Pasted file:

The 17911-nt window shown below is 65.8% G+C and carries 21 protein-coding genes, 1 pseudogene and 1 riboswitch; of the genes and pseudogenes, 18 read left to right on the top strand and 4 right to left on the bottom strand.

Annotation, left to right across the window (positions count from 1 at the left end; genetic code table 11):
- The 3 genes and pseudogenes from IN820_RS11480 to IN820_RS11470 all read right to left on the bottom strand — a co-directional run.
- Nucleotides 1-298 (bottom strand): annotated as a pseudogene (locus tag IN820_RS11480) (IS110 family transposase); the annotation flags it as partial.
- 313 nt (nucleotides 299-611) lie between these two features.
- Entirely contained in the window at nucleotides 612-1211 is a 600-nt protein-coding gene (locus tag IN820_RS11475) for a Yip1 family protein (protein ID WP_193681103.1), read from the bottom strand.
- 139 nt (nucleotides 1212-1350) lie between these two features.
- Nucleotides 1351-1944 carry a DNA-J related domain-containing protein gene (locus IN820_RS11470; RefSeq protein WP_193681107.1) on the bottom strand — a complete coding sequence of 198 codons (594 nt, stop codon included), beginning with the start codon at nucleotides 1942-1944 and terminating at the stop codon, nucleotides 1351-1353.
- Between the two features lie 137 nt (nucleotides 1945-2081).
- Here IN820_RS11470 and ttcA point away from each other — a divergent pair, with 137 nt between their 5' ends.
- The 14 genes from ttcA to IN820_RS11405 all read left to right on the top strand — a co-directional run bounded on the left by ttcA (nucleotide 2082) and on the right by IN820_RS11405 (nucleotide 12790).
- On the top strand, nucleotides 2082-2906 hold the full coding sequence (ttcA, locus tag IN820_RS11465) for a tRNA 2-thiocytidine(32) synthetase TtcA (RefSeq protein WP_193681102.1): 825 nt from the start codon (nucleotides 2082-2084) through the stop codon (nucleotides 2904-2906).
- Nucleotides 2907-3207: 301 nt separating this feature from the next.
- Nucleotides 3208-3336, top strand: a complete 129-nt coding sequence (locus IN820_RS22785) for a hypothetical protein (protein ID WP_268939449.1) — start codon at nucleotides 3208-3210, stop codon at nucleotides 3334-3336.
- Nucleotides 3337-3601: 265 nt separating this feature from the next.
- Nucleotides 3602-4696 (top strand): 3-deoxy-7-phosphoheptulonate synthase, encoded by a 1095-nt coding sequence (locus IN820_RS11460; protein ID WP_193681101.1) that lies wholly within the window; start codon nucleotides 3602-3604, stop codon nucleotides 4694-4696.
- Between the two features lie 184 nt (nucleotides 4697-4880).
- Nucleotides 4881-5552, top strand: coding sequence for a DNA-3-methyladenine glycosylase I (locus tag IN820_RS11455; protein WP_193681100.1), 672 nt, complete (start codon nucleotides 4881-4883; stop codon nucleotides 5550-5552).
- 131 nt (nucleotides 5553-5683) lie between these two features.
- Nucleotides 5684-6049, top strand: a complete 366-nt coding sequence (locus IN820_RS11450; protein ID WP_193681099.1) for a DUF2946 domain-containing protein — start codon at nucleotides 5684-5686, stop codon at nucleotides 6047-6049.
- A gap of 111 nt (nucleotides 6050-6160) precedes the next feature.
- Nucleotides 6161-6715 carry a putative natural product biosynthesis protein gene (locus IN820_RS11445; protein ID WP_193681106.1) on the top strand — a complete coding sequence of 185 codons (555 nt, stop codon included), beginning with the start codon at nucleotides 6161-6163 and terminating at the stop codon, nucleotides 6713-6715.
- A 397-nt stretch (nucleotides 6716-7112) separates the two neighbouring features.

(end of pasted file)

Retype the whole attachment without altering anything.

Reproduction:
The 17911-nt window shown below is 65.8% G+C and carries 21 protein-coding genes, 1 pseudogene and 1 riboswitch; of the genes and pseudogenes, 18 read left to right on the top strand and 4 right to left on the bottom strand.

Annotation, left to right across the window (positions count from 1 at the left end; genetic code table 11):
- The 3 genes and pseudogenes from IN820_RS11480 to IN820_RS11470 all read right to left on the bottom strand — a co-directional run.
- Nucleotides 1-298 (bottom strand): annotated as a pseudogene (locus tag IN820_RS11480) (IS110 family transposase); the annotation flags it as partial.
- 313 nt (nucleotides 299-611) lie between these two features.
- Entirely contained in the window at nucleotides 612-1211 is a 600-nt protein-coding gene (locus tag IN820_RS11475) for a Yip1 family protein (protein ID WP_193681103.1), read from the bottom strand.
- 139 nt (nucleotides 1212-1350) lie between these two features.
- Nucleotides 1351-1944 carry a DNA-J related domain-containing protein gene (locus IN820_RS11470; RefSeq protein WP_193681107.1) on the bottom strand — a complete coding sequence of 198 codons (594 nt, stop codon included), beginning with the start codon at nucleotides 1942-1944 and terminating at the stop codon, nucleotides 1351-1353.
- Between the two features lie 137 nt (nucleotides 1945-2081).
- Here IN820_RS11470 and ttcA point away from each other — a divergent pair, with 137 nt between their 5' ends.
- The 14 genes from ttcA to IN820_RS11405 all read left to right on the top strand — a co-directional run bounded on the left by ttcA (nucleotide 2082) and on the right by IN820_RS11405 (nucleotide 12790).
- On the top strand, nucleotides 2082-2906 hold the full coding sequence (ttcA, locus tag IN820_RS11465) for a tRNA 2-thiocytidine(32) synthetase TtcA (RefSeq protein WP_193681102.1): 825 nt from the start codon (nucleotides 2082-2084) through the stop codon (nucleotides 2904-2906).
- Nucleotides 2907-3207: 301 nt separating this feature from the next.
- Nucleotides 3208-3336, top strand: a complete 129-nt coding sequence (locus IN820_RS22785) for a hypothetical protein (protein ID WP_268939449.1) — start codon at nucleotides 3208-3210, stop codon at nucleotides 3334-3336.
- Nucleotides 3337-3601: 265 nt separating this feature from the next.
- Nucleotides 3602-4696 (top strand): 3-deoxy-7-phosphoheptulonate synthase, encoded by a 1095-nt coding sequence (locus IN820_RS11460; protein ID WP_193681101.1) that lies wholly within the window; start codon nucleotides 3602-3604, stop codon nucleotides 4694-4696.
- Between the two features lie 184 nt (nucleotides 4697-4880).
- Nucleotides 4881-5552, top strand: coding sequence for a DNA-3-methyladenine glycosylase I (locus tag IN820_RS11455; protein WP_193681100.1), 672 nt, complete (start codon nucleotides 4881-4883; stop codon nucleotides 5550-5552).
- 131 nt (nucleotides 5553-5683) lie between these two features.
- Nucleotides 5684-6049, top strand: a complete 366-nt coding sequence (locus IN820_RS11450; protein ID WP_193681099.1) for a DUF2946 domain-containing protein — start codon at nucleotides 5684-5686, stop codon at nucleotides 6047-6049.
- A gap of 111 nt (nucleotides 6050-6160) precedes the next feature.
- Nucleotides 6161-6715 carry a putative natural product biosynthesis protein gene (locus IN820_RS11445; protein ID WP_193681106.1) on the top strand — a complete coding sequence of 185 codons (555 nt, stop codon included), beginning with the start codon at nucleotides 6161-6163 and terminating at the stop codon, nucleotides 6713-6715.
- A 397-nt stretch (nucleotides 6716-7112) separates the two neighbouring features.